Sodium Consumption High Among U.S. Children
Thursday, February 12, 2015 01:48 PM

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More than 90 percent of U.S. children, aged 6-18 years, eat more sodium than recommended, putting them at risk for developing high blood pressure and heart disease later in life, according to a new CDC report.

Using data from CDC’s 2009-2010 National Health and Nutrition Examination Survey, CDC researchers determined that about 43 percent of sodium eaten by children comes from the 10 foods they eat most often: pizza, bread and rolls, cold cuts/cured meats, savory snacks, sandwiches, cheese, chicken patties/nuggets/tenders, pasta mixed dishes, Mexican mixed dishes, and soups.

“Too many children are consuming way too much sodium, and the result will be risks of high blood pressure and heart disease in the future,” CDC Director Tom Frieden, MD, MPH, said. “Most sodium is from processed and restaurant food, not the salt shaker. Reducing sodium intake will help our children avoid tragic and expensive health problems.”

Key findings in the report include:

  • U.S. children aged 6 to 18 years eat an average of about 3,300 mg of sodium a day before salt is added at the table. The 2010 Dietary Guidelines for Americans recommend that children eat less than 2,300 mg per day total.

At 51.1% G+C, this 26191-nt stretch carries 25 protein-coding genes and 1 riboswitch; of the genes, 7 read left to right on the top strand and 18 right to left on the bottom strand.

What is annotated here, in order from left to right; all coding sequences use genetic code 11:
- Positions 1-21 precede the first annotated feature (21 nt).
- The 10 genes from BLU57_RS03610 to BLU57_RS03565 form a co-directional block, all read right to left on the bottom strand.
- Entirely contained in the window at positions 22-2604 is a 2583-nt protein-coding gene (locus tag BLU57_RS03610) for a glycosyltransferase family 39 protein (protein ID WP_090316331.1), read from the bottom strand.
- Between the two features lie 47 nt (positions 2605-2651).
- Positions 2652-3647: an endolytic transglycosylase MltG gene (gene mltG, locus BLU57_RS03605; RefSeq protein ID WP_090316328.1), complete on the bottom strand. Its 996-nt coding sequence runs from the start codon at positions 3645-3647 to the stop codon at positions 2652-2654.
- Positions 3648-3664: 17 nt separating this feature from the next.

• Most sodium is already in food before it is purchased or ordered. Approximately 65 percent comes from store foods, 13 percent from fast food and pizza restaurant foods, and 9 percent from school cafeteria foods.

To help reduce the amount of sodium children are consuming daily, parents and caregivers, as well as schools, communities, and places that sell, make, or serve food, are all encouraged to take steps to ensure more low-sodium options, such as providing a diet high in fruits and vegetables without added sodium.


Source: http://www.chiroeco.com/news/chiro-article.php?id=15569